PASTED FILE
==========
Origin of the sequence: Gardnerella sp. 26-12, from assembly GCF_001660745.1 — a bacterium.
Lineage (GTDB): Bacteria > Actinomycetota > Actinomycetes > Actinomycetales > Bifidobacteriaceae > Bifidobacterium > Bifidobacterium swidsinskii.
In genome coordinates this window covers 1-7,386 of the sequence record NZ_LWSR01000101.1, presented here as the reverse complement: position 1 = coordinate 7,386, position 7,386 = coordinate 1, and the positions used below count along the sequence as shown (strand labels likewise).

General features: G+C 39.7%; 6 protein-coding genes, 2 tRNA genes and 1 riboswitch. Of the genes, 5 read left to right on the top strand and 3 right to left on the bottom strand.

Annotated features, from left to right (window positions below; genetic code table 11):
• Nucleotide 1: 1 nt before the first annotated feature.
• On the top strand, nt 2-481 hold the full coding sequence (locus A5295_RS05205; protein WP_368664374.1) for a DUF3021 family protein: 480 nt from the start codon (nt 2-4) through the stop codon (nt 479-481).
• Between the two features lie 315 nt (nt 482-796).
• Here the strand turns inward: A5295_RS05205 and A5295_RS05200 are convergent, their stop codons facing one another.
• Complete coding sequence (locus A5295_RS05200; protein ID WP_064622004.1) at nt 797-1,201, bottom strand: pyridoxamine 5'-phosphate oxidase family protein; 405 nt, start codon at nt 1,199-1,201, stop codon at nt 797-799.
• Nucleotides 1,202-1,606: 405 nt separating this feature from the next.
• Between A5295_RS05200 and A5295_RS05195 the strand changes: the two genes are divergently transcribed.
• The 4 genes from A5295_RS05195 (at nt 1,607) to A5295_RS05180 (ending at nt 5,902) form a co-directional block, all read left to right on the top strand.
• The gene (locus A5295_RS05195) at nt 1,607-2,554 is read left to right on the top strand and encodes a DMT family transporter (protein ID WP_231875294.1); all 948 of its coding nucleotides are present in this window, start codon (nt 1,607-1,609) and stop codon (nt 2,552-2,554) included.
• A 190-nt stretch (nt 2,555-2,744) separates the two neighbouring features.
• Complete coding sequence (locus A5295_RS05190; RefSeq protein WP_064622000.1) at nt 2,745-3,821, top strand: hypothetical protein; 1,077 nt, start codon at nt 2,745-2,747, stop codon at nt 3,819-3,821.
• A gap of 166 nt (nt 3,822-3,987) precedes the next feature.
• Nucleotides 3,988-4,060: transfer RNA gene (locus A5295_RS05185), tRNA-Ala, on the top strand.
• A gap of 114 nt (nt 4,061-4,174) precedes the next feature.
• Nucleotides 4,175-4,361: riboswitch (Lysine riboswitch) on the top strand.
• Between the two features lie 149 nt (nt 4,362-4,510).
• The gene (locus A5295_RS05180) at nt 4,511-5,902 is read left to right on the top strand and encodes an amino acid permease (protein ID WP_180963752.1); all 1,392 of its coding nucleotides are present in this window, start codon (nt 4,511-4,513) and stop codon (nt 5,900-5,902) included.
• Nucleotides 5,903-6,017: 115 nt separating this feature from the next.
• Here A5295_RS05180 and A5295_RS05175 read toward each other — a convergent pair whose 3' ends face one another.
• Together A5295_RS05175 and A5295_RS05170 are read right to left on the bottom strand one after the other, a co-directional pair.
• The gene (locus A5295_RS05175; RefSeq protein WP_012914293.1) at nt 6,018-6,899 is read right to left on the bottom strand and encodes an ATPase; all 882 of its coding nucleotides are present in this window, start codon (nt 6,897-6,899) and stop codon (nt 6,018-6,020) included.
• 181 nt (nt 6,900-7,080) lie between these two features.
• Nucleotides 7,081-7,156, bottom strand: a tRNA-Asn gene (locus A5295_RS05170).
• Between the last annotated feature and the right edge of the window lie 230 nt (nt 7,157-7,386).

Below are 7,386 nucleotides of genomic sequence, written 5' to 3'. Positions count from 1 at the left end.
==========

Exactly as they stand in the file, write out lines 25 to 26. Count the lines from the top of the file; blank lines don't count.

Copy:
• Together A5295_RS05175 and A5295_RS05170 are read right to left on the bottom strand one after the other, a co-directional pair.
• The gene (locus A5295_RS05175; RefSeq protein WP_012914293.1) at nt 6,018-6,899 is read right to left on the bottom strand and encodes an ATPase; all 882 of its coding nucleotides are present in this window, start codon (nt 6,897-6,899) and stop codon (nt 6,018-6,020) included.